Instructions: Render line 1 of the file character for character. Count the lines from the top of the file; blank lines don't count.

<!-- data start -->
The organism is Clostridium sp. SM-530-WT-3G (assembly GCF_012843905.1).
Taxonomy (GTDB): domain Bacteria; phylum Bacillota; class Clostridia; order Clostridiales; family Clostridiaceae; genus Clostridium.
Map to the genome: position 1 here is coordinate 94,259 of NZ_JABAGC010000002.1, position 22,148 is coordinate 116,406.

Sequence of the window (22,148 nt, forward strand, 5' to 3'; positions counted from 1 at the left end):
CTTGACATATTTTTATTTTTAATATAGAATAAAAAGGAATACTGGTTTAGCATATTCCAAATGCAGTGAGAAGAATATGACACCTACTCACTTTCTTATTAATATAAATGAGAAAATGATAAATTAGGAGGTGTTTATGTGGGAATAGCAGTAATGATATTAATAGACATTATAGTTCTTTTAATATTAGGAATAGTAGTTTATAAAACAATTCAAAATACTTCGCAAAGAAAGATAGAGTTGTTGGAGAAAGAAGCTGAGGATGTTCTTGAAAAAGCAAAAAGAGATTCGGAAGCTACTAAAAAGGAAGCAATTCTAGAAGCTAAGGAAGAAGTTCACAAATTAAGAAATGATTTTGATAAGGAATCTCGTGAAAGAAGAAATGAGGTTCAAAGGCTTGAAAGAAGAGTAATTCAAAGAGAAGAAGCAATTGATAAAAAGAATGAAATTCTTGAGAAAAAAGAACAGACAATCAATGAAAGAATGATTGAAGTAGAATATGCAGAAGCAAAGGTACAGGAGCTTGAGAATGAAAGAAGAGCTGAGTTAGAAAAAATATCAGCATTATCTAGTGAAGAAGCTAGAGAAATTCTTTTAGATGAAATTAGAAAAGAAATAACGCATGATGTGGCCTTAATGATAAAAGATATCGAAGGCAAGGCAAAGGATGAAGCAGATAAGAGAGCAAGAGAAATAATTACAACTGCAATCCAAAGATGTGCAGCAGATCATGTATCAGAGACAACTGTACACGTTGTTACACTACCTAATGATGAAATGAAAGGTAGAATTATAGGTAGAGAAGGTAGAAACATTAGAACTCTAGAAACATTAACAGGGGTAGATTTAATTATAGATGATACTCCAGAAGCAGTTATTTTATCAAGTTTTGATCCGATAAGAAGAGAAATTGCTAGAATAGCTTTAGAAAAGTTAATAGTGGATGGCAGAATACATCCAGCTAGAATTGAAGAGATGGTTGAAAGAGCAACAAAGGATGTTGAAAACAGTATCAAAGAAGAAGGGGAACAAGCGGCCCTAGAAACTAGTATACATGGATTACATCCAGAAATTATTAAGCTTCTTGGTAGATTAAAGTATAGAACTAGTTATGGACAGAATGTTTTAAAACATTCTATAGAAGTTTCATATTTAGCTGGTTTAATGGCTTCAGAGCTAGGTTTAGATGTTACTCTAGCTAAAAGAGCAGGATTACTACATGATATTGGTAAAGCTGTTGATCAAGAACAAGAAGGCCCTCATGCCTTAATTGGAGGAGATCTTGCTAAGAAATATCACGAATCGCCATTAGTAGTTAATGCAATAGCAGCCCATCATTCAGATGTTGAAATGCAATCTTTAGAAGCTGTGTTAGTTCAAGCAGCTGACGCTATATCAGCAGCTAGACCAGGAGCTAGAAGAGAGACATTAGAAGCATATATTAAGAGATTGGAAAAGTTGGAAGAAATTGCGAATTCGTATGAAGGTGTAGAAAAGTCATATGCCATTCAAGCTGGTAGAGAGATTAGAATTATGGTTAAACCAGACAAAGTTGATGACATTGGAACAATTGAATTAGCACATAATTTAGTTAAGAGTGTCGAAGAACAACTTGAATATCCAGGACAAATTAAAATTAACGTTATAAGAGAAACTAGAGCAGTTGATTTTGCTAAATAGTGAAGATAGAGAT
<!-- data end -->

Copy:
The organism is Clostridium sp. SM-530-WT-3G (assembly GCF_012843905.1).